Alexander Imich, who was recently declared the oldest living man, died on Sunday in New York at the age of 111, according to reports.
“In my life, I have witnessed the development of flight, the automobile, electrification of nations, the telephone, the radio and television, atomic energy, the wonders of bio-scientific medicine, computer technology, great advances in our knowledge of the cosmos, men walking on the moon -- the list could go on and on," Imich said at the age of 99, according to a recent profile of him on Chabad.org.
Born Feb. 4, 1903 in Poland, Imich and his wife, Wela, fled the country in 1939 when the Nazis took over. In Russia, they refused Soviet citizenship and were sent to a Gulag, according to The New York Times.
When he emerged from the camp after World War II, Imich learned that many of his family members had perished in the Holocaust.
The couple emigrated to the United States in 1951.
Imich became the oldest living man on April 24 when Arturo Licata of Italy died a little more than a week before his 112th birthday. Imich told Guinness World Records that his motto is that one should “always pursue what one loves and is passionate about.”
For Imich, that passion was the paranormal. In 1995, at the age of 92, he published a book on the subject called “Incredible Tales of the Paranormal: Documented Accounts of Poltergeist, Levitations, Phantoms, and Other Phenomena."
Imich had a collection of forks and spoons that he said had been bent using the power of the mind, also known as macropsychokinesis.
“I watched ordinary people doing that,” he told the Times.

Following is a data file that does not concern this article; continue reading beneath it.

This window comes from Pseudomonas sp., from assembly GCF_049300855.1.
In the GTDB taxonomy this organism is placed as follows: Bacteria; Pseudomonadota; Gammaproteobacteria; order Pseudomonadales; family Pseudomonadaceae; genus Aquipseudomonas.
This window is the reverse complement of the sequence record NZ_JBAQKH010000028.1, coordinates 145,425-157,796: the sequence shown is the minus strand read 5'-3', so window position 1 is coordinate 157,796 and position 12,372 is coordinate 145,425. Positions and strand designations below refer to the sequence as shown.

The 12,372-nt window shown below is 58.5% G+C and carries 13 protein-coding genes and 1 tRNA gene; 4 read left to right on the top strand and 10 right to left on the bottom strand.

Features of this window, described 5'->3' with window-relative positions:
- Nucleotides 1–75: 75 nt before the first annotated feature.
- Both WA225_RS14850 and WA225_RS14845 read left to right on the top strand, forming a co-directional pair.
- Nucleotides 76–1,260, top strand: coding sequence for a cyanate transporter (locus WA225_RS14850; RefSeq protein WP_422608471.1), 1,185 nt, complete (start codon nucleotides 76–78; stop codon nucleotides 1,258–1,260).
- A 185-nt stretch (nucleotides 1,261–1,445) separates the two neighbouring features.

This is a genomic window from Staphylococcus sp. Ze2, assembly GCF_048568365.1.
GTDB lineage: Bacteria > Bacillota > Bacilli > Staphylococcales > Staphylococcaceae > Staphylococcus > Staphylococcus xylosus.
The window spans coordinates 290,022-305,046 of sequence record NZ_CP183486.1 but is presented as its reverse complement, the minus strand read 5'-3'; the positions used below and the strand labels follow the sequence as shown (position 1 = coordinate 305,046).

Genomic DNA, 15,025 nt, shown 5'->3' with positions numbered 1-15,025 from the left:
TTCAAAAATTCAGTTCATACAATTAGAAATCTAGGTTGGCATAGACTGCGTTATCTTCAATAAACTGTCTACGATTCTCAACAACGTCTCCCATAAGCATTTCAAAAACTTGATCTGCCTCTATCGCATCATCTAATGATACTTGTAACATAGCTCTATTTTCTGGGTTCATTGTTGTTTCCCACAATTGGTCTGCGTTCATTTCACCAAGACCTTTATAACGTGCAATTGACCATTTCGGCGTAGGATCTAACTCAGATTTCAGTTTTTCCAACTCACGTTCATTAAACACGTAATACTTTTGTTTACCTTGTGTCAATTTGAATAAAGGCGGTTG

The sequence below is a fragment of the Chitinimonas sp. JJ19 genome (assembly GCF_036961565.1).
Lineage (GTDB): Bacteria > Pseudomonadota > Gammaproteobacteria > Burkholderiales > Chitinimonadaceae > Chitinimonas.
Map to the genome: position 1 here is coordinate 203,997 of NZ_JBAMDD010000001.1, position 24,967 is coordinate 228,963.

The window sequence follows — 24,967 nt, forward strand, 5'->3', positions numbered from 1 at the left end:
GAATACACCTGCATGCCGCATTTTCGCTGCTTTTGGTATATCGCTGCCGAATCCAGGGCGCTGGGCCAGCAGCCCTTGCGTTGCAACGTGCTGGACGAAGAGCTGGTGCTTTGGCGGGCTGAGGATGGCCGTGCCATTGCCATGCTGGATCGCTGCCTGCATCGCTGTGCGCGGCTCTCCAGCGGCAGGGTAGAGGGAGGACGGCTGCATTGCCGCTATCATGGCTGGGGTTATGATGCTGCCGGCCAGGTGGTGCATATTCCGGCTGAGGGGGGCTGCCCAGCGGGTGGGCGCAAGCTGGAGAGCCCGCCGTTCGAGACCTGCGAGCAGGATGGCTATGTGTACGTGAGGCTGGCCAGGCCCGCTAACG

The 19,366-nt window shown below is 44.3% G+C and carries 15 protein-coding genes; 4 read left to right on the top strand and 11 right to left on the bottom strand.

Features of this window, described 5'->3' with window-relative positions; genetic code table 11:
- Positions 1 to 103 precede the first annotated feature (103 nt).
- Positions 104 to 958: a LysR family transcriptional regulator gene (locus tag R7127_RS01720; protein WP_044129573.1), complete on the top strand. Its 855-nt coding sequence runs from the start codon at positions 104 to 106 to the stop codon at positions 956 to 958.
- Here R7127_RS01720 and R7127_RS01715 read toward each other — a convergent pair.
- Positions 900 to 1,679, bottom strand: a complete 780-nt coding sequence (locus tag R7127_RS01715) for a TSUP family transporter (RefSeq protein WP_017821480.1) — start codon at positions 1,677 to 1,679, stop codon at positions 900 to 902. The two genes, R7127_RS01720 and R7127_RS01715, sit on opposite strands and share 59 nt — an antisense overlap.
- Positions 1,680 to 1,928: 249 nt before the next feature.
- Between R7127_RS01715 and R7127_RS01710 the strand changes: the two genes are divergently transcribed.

Imich, who had a doctorate degree in chemistry and spoke five languages, even tried to persuade his fellow scientists that the soul survives the death of the body, Chabad.org reported.
Imich was proud of his healthy habits as well, telling numerous news organizations that he didn't drink, had quit smoking long ago and ate very little. He also attributed his longevity to good genes, but kept a sense of humor about it, too. When asked for his secret, he told NBC New York: "I don't know, I simply didn't die earlier. I have no idea how this happened."
He also told Reuters that there was more to a long life than good genes and good habits.
"The life you live is equally or more important for longevity," Imich was quoted as saying.
At 111, Imich was prepared for the inevitable. Curious to the end, he looked forward to death as yet another chance at discovery.
“The compensation for dying is that I will learn all the things I was not able to learn here on Earth," he said, according to the Times.
Wela died in 1986. They had no children.
The oldest living man is now Sakari Momoi of Japan, born one day after Imich: Feb. 5, 1903. The oldest person on Earth is 116-year-old Misao Okawa, also of Japan, one of 65 women older than Momoi.